• Medications: Your physician may prescribe medications to help manage your PTSD. These medications are there so that you can push through the anxiety and cope. Many patients take depression or anti-anxiety medications and eventually are taken off them once they recover. Even if you take them the rest of your life, they ensure that PTSD does not affect your quality of life.

Can You File a Lawsuit for PTSD Following a Motorcycle Accident?

If someone’s recklessness, purposeful acts, or negligence caused your motorcycle accident and you developed PTSD as a result, you can file a lawsuit and seek damages. To establish that your PTSD came from the accident, your attorney will need to have expert witnesses testify about your condition and its onset, but also present your medical records and have you testified about the trauma you experienced.

Some of the items your attorney will need to convince the jury of include:

  • That you suffered a catastrophic injury which caused a psychological condition as a result.
  • That the traumatic motorcycle event is what triggered your emotional trauma.
  • That you should recover compensation for your treatment costs and any future damages that result from the injury and psychological trauma.

PTSD Claims and Emotional Distress

When your PTSD claim is genuine, you may also file a claim for emotional distress, which encompasses more than just the PTSD, but any emotional trauma you suffered.

In a motorcycle accident case, you are likely to file for a negligent infliction of emotional distress, which means the negligent or reckless acts of the defendant caused your injuries, and therefore the defendant is liable for the damages.

Proving Your Claim for PTSD

PTSD is a complicated psychological disorder, and you may have difficulty showing that your PTSD is legitimate or that it stems from the accident without the help of an attorney. Your attorney will need to hire expert witnesses, and they will play a critical role in bridging the gap between your diagnosis and the accident.

Why Hire an Expert Witness for Your Case?

When a legal issue goes beyond the average person’s comprehension, you need an expert witness to testify and explain how the issue raised and share their opinion on whether you genuinely suffer from that condition.

Most people do not understand PTSD. While they have heard of the term, they do not understand what causes it nor do they comprehend the impact it has on the rest of a person’s life. An expert witness is there to assess the situation for them, and they can share their opinion on your severity of PTSD, the cause, and prognosis. Realize that the defense too will have a witness, but their witness will be there to disprove your PTSD or downplay it.

The Difference Between Expert and Fact Witnesses

An expert witness is there to explain to the jury what the medical industry requires to diagnose a person with PTSD, and if you meet that diagnostic criterion. Furthermore, they will testify about any interviews they have had with you, what they see in your medical records and their conclusions about whether the motorcycle accident caused your PTSD.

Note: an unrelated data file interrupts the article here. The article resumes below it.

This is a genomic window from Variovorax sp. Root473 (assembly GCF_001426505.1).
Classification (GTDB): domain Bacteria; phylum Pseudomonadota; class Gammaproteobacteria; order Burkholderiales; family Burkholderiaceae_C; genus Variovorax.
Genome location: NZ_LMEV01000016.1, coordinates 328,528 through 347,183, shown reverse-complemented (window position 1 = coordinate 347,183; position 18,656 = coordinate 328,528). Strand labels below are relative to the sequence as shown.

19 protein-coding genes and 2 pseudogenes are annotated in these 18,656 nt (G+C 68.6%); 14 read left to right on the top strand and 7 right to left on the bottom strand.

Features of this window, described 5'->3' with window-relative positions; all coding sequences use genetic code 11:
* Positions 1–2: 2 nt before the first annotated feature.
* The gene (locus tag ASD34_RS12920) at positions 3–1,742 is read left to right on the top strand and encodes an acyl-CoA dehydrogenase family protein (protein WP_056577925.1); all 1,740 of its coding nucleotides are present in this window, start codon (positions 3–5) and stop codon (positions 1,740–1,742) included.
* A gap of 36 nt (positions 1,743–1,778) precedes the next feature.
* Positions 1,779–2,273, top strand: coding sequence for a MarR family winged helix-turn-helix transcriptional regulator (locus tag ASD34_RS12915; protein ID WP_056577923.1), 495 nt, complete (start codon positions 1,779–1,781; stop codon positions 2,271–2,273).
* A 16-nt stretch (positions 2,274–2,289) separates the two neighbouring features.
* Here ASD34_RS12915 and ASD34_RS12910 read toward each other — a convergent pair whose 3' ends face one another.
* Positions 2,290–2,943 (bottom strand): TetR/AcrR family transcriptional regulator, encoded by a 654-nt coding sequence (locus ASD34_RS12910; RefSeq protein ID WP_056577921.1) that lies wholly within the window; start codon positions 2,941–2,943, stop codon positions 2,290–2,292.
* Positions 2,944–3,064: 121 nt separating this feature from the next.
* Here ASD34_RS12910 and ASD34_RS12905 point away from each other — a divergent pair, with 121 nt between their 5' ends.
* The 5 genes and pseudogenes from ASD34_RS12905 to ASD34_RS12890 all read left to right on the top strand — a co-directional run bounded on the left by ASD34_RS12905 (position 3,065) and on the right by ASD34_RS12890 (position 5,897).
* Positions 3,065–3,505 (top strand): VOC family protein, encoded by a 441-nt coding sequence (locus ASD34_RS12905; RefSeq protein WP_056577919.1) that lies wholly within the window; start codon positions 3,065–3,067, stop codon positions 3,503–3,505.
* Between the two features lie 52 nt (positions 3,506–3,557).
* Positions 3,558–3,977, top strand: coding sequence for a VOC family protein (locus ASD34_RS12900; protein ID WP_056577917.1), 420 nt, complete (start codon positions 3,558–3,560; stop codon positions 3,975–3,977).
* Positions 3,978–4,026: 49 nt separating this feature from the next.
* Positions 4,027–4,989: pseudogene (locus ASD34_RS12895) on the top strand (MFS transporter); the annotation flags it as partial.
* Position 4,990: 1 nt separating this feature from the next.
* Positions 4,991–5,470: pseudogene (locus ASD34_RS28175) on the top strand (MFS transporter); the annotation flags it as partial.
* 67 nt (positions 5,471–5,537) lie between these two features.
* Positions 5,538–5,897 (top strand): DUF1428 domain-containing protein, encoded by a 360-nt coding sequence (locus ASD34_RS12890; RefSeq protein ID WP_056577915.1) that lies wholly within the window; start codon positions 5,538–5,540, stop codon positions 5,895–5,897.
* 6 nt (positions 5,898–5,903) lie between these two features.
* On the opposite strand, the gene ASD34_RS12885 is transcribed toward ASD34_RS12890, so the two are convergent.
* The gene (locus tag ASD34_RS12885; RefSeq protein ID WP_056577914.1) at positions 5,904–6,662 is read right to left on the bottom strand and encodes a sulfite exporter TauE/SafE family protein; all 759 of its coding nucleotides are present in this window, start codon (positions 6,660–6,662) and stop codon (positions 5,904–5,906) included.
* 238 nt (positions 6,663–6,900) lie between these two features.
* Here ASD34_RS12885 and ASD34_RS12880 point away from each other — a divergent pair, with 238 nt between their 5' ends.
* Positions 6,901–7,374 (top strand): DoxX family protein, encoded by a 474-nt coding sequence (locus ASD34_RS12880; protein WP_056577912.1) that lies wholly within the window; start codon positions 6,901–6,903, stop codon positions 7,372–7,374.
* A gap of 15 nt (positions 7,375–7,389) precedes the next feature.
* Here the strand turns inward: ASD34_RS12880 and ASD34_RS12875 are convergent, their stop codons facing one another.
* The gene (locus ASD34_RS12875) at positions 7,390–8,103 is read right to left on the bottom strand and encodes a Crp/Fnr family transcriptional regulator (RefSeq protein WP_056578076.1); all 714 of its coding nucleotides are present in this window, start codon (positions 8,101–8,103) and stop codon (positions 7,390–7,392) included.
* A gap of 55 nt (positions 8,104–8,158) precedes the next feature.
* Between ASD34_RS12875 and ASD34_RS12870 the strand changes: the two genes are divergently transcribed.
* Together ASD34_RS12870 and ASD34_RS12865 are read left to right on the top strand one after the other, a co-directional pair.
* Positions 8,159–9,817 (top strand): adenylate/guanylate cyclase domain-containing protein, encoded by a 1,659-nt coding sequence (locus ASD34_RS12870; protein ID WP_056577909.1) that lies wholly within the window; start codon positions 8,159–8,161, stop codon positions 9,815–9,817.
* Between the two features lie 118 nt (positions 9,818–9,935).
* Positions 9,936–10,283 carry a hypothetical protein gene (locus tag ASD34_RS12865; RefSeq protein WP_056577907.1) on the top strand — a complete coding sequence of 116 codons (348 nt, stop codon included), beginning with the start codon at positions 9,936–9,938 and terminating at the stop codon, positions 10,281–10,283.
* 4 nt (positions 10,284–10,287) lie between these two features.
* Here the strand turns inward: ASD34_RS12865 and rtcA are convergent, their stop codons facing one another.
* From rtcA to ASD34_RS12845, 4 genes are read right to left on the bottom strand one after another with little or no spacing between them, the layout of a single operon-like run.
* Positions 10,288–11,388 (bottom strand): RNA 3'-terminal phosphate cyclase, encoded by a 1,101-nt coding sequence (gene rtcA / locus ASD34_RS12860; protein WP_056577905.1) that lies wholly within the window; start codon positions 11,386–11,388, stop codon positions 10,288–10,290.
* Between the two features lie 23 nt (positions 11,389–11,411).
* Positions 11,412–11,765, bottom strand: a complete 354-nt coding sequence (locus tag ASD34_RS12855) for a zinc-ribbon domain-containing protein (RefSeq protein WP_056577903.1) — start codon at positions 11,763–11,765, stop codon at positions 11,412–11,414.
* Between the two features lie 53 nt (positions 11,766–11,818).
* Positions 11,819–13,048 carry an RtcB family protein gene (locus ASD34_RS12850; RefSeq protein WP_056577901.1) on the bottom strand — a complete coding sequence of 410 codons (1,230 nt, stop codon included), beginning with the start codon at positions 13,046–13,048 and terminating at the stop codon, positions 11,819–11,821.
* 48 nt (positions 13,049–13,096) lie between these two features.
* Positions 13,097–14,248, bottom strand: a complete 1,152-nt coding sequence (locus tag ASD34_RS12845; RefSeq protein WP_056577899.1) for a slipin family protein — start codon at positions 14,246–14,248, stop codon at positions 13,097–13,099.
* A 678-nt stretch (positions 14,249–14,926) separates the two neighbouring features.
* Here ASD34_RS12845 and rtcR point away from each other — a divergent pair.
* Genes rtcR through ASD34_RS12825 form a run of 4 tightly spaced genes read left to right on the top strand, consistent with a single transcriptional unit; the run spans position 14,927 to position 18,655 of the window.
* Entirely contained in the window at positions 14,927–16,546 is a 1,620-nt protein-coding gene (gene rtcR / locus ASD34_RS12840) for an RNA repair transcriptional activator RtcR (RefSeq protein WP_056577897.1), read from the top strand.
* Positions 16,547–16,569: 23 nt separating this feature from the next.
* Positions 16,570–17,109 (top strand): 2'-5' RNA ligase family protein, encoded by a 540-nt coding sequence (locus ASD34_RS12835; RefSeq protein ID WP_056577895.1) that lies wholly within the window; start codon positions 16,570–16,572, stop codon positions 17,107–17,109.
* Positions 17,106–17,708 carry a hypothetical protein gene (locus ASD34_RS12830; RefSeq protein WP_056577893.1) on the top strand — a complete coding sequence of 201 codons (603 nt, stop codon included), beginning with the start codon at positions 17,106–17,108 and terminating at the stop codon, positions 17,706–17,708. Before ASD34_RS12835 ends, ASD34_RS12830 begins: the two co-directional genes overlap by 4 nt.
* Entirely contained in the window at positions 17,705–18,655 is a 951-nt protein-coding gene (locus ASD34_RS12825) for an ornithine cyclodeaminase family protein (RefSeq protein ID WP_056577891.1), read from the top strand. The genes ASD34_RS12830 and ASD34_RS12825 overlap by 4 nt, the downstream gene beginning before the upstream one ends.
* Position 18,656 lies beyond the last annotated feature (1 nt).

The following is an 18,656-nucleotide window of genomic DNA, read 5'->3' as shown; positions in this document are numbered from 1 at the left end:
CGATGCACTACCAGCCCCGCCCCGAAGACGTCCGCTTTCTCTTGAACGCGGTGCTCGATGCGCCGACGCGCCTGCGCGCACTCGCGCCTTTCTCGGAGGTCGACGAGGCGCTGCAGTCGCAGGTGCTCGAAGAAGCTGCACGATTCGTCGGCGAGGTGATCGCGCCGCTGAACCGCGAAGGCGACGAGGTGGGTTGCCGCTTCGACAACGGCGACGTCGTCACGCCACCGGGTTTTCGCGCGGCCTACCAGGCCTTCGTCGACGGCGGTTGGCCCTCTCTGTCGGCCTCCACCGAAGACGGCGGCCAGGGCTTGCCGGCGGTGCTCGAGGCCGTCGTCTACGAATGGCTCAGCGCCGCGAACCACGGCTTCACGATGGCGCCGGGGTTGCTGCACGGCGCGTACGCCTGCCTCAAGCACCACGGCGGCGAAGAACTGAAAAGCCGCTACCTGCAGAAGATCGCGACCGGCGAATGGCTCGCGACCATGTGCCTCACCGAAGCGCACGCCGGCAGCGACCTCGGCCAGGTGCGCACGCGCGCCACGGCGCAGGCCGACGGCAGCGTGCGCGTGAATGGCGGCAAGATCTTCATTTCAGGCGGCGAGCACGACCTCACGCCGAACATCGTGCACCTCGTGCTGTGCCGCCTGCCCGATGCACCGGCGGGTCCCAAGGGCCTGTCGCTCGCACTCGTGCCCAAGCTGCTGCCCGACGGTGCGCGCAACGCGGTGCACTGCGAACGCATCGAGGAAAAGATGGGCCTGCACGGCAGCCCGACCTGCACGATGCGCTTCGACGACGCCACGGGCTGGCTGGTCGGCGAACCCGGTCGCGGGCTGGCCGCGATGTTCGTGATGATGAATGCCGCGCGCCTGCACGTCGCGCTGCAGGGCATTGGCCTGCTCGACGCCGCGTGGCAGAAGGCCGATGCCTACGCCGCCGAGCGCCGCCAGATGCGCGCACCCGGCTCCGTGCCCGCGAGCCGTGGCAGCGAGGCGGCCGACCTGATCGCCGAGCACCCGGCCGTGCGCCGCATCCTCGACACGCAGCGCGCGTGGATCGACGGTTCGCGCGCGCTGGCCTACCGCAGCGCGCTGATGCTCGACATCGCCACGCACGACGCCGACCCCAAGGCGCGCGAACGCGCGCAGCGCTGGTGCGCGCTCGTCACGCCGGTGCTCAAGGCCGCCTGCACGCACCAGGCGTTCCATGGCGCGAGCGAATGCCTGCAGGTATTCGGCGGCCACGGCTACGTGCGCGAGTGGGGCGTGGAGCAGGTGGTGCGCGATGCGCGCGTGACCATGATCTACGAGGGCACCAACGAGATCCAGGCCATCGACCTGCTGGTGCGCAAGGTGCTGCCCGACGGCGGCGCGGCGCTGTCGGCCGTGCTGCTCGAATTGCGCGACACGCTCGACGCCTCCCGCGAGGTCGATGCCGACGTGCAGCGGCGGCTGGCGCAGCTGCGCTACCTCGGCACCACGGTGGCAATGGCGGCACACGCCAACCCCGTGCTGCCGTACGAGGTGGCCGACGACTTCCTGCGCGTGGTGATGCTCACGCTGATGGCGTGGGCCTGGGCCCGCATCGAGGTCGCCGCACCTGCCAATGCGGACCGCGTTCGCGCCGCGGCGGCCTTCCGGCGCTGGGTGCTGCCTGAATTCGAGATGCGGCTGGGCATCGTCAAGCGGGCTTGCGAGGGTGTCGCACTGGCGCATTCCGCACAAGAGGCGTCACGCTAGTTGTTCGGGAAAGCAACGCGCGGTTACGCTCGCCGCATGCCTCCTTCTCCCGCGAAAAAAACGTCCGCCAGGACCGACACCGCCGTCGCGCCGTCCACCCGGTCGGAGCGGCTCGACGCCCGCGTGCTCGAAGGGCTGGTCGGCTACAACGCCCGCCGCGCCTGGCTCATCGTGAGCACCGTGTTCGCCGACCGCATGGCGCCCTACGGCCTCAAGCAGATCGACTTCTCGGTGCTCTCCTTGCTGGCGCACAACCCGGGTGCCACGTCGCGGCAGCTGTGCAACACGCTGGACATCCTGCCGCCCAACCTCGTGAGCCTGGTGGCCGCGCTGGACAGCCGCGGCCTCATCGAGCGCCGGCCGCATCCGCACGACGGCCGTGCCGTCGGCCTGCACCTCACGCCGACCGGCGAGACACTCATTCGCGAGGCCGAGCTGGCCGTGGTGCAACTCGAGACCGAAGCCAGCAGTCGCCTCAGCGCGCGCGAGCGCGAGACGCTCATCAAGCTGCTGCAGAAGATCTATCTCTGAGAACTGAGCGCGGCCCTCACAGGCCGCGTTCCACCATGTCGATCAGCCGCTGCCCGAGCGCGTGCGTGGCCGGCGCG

A fact witness is not as in-depth. Instead, they may be there to provide additional testimony about symptoms they have witnessed themselves, how your PTSD affects you, and any insight they might have. A fact witness might be a spouse, family member, or friend who has daily interaction with you after the motorcycle accident.

Expert witnesses could be your treating physician, a psychologist, or another person that practices in a field that makes them qualified to assess and share an opinion on your PTSD.

Suffering from PTSD after a Motorcycle Accident? Contact an Injury Advocate

If you have PTSD following a severe motorcycle accident, you may be entitled to additional compensation for your emotional distress.

To see what compensation you have available to you, contact an attorney from Malman Law. Schedule a free consultation with our team today at (888) 625-6265 or request an appointment online. There is no obligation to meet with our attorneys, and you do not pay our team unless we secure compensation for your injuries.

Steve Malman

Malman Law’s founder Attorney Steven Malman has over 30 years of experience handling personal injury, nursing home, medical malpractice, truck accidents, car accidents, premises liability, construction, and workers’ compensation cases in Chicago, IL.

Years of experience: +30 years
Justia Profile: Steve Malman
Illinois Registration Status: Active and authorized to practice law—Last Registered Year: 2024

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This page has been written, edited, and reviewed by a team of legal writers following our comprehensive editorial guidelines. This page was approved by President and Founder, Steven J. Malman who has more than 20 years of legal experience as a personal injury attorney.